Did Jadeja miss a hat-trick trick?

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Published on Sep 25, 2016 01:02 PM IST
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KANPUR: As soon as India arrived at the Green Park on Saturday morning coach Anil Kumble and Ravindra Jadeja were at the pitch. Skipper Kane Williamson and Tom Latham had resisted the efforts of Indian spinners before rain halted play late on Friday.

That meant Indian spinners had their task cut out on the third day. Kumble pointed the rough areas caused by the bowlers’ foot-marks.

The discussion worked wonders for Jadeja, who spun his magic to pull the Test towards India.

The decisive over came in the post-lunch session, when the left-arm spinner scalped three wickets to finish with a five-wicket haul, handing the hosts a crucial 56-run first innings lead.


That Kumble had a match-winning haul at Green Park in 1999 made a big difference. In the 1999 Test, he took 10 wickets, including six in the second innings against Stephen Fleming and Co to seal an eight-wicket win.

Besides Kumble’s reading of the wicket, Jadeja must be thankful to Kiwi left-arm pacer Neil Wagner for the rough caused on his follow through. Most of Jadeja’s deliveries came off those foot marks, and his last over made all the difference.

“He (Kumble) asked me to bowl in the rough, look for angles and bowl from wide of the crease. There were a lot of foot marks around the off stump area. He told me those marks will work on the minds of the batsmen.”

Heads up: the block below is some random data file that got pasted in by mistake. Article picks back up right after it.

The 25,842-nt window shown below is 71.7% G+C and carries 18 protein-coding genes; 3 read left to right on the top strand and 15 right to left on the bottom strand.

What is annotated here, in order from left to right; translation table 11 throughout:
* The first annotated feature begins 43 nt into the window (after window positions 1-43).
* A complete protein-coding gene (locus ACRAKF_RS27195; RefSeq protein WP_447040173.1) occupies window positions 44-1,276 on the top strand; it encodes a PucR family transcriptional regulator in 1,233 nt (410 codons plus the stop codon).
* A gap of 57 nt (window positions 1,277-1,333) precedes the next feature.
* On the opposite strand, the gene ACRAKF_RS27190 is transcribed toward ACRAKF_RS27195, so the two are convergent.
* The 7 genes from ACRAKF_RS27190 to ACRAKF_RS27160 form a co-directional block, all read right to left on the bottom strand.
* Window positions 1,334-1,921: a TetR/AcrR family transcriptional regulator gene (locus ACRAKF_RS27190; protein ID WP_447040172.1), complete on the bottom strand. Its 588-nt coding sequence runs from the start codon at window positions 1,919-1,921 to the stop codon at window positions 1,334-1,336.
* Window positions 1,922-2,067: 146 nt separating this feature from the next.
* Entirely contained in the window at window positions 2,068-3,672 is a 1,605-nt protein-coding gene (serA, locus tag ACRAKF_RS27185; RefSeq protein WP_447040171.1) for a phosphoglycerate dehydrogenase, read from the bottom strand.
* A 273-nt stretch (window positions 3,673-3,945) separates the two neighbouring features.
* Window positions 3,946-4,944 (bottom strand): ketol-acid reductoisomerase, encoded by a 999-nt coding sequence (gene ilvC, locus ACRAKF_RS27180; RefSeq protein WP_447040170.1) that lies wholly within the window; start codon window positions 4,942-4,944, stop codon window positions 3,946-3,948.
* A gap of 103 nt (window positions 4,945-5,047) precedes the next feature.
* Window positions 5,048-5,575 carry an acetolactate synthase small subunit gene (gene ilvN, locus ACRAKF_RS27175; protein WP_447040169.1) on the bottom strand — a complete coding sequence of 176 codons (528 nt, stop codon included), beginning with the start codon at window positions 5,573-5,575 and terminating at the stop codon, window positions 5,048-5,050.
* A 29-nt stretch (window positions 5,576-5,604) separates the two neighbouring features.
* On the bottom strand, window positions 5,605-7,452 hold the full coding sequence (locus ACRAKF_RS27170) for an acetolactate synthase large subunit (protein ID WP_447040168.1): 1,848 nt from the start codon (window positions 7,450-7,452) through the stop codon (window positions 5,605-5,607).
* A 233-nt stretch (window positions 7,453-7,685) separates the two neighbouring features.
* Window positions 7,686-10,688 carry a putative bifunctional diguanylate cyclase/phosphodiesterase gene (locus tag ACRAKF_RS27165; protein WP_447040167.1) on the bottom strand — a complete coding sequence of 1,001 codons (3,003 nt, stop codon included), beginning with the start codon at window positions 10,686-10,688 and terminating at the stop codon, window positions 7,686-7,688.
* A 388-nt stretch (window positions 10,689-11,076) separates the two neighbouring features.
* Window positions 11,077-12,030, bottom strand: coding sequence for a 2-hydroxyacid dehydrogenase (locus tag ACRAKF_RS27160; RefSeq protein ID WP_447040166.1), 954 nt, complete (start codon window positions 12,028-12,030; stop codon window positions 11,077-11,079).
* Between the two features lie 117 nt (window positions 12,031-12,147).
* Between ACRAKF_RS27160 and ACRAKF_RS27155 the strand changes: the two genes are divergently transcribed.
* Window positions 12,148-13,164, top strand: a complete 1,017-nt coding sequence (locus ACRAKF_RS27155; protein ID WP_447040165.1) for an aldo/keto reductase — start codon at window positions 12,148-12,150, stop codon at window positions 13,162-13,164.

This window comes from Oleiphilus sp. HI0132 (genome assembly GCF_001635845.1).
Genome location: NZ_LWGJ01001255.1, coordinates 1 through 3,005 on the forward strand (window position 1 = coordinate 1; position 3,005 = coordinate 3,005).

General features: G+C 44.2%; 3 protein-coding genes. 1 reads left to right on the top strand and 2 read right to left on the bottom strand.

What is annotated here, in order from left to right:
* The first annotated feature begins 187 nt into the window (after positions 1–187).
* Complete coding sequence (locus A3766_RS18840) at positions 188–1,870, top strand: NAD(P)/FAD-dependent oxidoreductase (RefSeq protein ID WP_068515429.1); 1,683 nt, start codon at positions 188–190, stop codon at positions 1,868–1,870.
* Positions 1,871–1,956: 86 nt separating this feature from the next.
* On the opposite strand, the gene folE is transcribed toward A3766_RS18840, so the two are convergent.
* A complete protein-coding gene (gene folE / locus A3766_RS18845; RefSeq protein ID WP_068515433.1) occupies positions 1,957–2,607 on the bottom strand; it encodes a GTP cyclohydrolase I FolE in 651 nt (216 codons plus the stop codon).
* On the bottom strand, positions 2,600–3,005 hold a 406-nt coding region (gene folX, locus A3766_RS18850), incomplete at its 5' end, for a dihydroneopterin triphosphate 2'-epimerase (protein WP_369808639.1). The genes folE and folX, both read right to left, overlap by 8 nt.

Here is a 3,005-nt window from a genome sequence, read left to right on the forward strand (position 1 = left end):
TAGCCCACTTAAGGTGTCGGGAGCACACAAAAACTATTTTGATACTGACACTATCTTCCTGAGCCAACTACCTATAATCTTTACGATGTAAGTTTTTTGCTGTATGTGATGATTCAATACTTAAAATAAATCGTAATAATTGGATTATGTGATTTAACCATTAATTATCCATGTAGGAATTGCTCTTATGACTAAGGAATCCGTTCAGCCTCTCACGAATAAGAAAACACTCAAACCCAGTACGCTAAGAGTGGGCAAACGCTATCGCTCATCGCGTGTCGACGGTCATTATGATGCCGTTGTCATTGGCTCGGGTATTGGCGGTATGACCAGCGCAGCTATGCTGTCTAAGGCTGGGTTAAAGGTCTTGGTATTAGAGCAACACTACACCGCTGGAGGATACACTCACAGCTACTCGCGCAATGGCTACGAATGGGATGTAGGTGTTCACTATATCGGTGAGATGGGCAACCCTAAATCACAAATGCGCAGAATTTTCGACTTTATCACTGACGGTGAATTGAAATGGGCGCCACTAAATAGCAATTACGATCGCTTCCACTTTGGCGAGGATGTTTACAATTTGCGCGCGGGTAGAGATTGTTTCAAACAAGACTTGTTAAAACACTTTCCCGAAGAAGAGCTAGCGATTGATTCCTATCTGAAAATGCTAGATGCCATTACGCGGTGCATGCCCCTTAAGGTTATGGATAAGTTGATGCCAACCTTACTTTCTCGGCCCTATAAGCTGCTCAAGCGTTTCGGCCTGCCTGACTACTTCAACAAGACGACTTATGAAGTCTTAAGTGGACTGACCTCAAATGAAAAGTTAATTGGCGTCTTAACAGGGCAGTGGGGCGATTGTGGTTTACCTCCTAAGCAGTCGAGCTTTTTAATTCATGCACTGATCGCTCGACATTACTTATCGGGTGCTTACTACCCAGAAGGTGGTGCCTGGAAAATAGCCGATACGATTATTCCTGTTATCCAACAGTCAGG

In fact, Jadeja could have become the third Indian bowler to take a hat-trick in Tests after Harbhajan Singh and Irfan Pathan if he had planned the fourth delivery of his last over better. Off the second ball, he trapped left-hander Mark Craig in front. Ish Sodhi was gone first ball, failing to read another quick one to also fall leg before.

However, for the hat-trick delivery, to tail-ender Trent Boult, Jadeja chose to have just four men around the bat and tossed up a straight one, which the batsman defended easily.

An arm ball could have made the difference. This was proved when Jadeja got rid of Boult with the last delivery of the over. He tried to defend a quick one and the ball popped up, via boot, at silly point, where Rohit Sharma held a sharp catch.

India, 215 runs ahead at stumps on the third day, will look to extend their lead on Sunday before trying to bring the Kiwi batmen under pressure as more poor weather is forecast.

Kiwi stumper BJ Watling acknowledged the footmarks will make a difference on such a pitch. “As you’d expect with a day three wicket, there is a lot more rough, lot more footmarks and it’s getting a bit slower in the middle of the track. We know it’s going to get tougher into day four and day five.”


    Sharad Deep is a principal correspondent based at Lucknow. He has spent 26 years in journalism and covers sports.

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